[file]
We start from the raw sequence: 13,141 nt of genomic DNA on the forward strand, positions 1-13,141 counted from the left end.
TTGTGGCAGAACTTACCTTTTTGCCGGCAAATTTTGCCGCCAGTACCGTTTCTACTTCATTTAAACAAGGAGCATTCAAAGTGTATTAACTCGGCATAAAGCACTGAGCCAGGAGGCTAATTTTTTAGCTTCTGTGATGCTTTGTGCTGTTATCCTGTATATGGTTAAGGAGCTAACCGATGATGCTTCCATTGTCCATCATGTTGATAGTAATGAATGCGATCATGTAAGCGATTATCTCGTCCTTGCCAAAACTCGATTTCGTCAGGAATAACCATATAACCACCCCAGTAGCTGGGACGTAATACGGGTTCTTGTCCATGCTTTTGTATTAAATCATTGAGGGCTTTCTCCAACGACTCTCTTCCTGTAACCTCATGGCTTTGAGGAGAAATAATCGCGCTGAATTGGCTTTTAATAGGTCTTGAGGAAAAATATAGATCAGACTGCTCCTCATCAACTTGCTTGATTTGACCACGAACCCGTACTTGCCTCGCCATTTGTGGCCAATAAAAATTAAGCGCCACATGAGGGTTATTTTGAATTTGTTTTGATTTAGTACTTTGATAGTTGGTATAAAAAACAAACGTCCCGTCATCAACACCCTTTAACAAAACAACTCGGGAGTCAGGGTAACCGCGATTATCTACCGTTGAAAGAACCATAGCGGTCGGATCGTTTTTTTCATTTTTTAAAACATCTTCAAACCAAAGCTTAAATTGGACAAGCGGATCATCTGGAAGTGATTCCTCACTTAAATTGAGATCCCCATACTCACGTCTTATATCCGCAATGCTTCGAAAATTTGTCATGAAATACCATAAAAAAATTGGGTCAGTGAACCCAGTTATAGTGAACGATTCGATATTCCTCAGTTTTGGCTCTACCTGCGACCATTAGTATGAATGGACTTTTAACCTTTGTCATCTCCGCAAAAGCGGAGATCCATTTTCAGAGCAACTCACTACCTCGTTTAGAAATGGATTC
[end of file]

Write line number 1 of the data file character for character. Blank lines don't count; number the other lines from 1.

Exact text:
We start from the raw sequence: 13,141 nt of genomic DNA on the forward strand, positions 1-13,141 counted from the left end.